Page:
I say "probably", because I've never been diagnosed with it, despite knowingly battling with it since 1994. I know it runs in the family, because Dad has since been diagnosed with it. It's either been bad enough that I couldn't face anyone to do something to deal with it, or else under control or not so bad. These past several years, now that I am taking my St. John's Wort religiously, it has been under control, enough so that I can confidently say that any and all bad days in the past year have been caused by my reaction to external factors, not my biochemical inability to snap back from a bad mood.
I am grateful beyond belief that I have come to a point where medication will keep me on solid ground, and I am grateful to have found a medication that works to keep me there so long as I have good mental hygiene. Too many people do not have that, and I did not have that for too long.
It first got bad in the winter of 1994. My journals from then exist somewhere, most of them. I knew that something was wrong when I had to keep telling myself that I needed to stay alive long enough to see the new Star Trek movie. I was fourteen, everything was more or less going right in my family and school life, I had a cluster of good friends, and I didn't want to be alive anymore.
The movie came and went, and by that time, I had entangled myself with enough things to finish that I couldn't just drop them, and I'd gotten used to the idea that even though at any given moment I was perfectly bubbly and happy, there was this underlying lurking overwhelming woe that could come out of nowhere at the least provocation and eat away any and all of my happiness. I subdivided my brain, and let the happy side of me be in control and face the world, without really realizing just how bad it actually was. This continued throughout high school, with more and less success at keeping the depression under wraps. My everyday public-facing persona was not allowed to understand exactly how bad it was. I did not exactly repress memories, but the guardian persona was the gatekeeper of as many bad emotional memories as possible, and the main persona was not allowed to check those memories out without explicit permission and supervision. Most of my junior year of high school passed in a blur. I was not used to not remembering things, and most of that year had to be stripped of its emotional content before I was allowed to remember it. The catastrophic and epic bad relationship with my then-best-friend Shawn did not help matters at all, as he was self-centered, manipulative, callous, and histrionic. (More so than normal for a teenage boy.)
Each year was worse than the next, with little ability to recover from emotional blows, and quite a lot of deliberately self-destructive behavior. I think I started wearing at least one item of black clothing a day in 1997, as a reminder that anything I said or did was suspect, because I was depressed, and I could not forget this at any cost, or it could mean my life. After the incident that involved some muddy green paint and my beautiful white pirate shirt, I started phasing out coloured clothing altogether.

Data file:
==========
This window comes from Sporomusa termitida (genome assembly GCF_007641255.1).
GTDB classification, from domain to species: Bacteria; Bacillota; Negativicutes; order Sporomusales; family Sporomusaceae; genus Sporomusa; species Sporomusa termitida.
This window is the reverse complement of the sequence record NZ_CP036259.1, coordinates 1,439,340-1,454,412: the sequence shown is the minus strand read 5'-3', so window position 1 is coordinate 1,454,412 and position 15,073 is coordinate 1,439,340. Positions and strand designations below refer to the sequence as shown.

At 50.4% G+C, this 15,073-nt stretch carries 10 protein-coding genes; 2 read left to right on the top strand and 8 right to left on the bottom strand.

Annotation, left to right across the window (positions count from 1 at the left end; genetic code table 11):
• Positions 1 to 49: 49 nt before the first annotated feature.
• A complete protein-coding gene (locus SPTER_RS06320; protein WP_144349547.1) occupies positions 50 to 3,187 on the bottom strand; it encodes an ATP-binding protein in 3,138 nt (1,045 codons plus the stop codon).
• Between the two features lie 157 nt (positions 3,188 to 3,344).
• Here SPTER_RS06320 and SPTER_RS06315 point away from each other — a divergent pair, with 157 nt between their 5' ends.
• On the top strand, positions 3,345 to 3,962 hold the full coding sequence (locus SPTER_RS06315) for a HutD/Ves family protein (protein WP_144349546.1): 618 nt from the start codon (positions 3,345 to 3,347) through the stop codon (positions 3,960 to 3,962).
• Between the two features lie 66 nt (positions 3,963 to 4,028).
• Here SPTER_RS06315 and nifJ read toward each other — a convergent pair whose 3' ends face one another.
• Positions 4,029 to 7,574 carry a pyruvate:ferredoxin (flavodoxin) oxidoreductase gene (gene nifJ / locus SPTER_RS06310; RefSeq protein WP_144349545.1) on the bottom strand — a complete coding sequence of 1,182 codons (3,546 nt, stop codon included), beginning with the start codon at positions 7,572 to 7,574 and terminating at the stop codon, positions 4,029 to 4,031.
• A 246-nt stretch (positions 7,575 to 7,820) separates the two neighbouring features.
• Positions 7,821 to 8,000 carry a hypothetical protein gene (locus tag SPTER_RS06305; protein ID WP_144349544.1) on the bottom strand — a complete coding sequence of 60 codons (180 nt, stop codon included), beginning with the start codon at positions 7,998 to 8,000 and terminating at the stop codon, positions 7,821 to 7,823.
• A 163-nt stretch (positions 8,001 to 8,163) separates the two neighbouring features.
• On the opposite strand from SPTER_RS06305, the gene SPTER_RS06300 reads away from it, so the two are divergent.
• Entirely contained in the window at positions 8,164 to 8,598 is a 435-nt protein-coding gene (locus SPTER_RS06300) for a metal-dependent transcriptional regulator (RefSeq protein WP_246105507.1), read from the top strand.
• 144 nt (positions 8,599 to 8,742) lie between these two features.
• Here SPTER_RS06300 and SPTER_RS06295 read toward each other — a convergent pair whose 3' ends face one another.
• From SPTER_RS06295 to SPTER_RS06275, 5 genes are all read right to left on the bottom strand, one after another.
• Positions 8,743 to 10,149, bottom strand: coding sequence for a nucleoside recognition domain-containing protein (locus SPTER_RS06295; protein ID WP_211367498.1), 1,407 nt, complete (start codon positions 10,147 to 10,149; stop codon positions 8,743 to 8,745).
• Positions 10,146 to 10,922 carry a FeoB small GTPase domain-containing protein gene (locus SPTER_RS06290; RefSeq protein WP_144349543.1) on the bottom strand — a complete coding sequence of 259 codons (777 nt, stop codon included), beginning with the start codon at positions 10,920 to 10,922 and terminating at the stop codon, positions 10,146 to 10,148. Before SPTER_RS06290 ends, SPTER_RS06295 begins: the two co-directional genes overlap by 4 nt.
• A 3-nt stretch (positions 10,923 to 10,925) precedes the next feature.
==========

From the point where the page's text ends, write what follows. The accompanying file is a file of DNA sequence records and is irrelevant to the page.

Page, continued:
Things that get worse sometimes start to get better. After the final curtain closed on the Shawn Era, I wound up moving to Arizona (in the wake of BJ). Between one thing and another, I wound up on LJ. (See, I met Sis at school the first day. Then I met Darkside. Darkside's friend had a webcomic. In the message boards for the webcomic, I met godai, who dragged me on to LJ.) On LJ, I met iroshi. Between Darkside and iroshi, my head got a housecleaning, and I got on St. John's Wort.
It got worse before it got better. See, the fact that I was getting counseling for the built-up issues of years meant that all the screaming agony that had been hiding under dull endurance started popping out, and that led to some scary and slightly psychotic acting-out. I would go through phases where I felt that I had recovered, and was doing better than ever, and so I'd stop taking the St. John's Wort. I'd be fine as long as it was in my system, and then I'd coast, and sometimes it would be quite a while until something happened. But, inevitably, something would happen.
Without medication, I do not snap back from emotional blows. I am slowly but surely training myself out of the idea that one poorly-placed word will inevitably ruin my week. When depression is lurking just around the corner, one event will snap me back into it, and I will obsess over that event and how horrible I am, and obsess over the running litany of ways in which I suck, and notable occasions in the past in which I have sucked worse, and how I could have, should have, would have done them better. That's not the case anymore. Sure, I will be put out of sorts by bad stuff happening, but within a few hours (depending on how bad it was) I'll feel better. I could have done things differently, sure, but it's not something to obsess over. I won't get abandoned by my true and close friends; the sort of friends who abandon me weren't really that close to start with, and if I was wrong about how close they are, then I'll just have to keep that in mind for next time. (I'm no longer scared that Darkside will tell me he's sick of me and to stop trying to be his friend. We've known each other too long for that now.)
When my brain chemistry is behaving itself, I am a bright and cheerful person. But even for all that, I know I can't dare let myself forget how tenuous that hold is. I've finally come to understand how it is that people who haven't touched a bit of alcohol in years still think of themselves as alcoholics, and go to meetings. It's part of who you are. It may not dominate your life now, but it did once, and it can never be allowed to do that again.
I'm Azz. I'm not depressed now, but I have depression.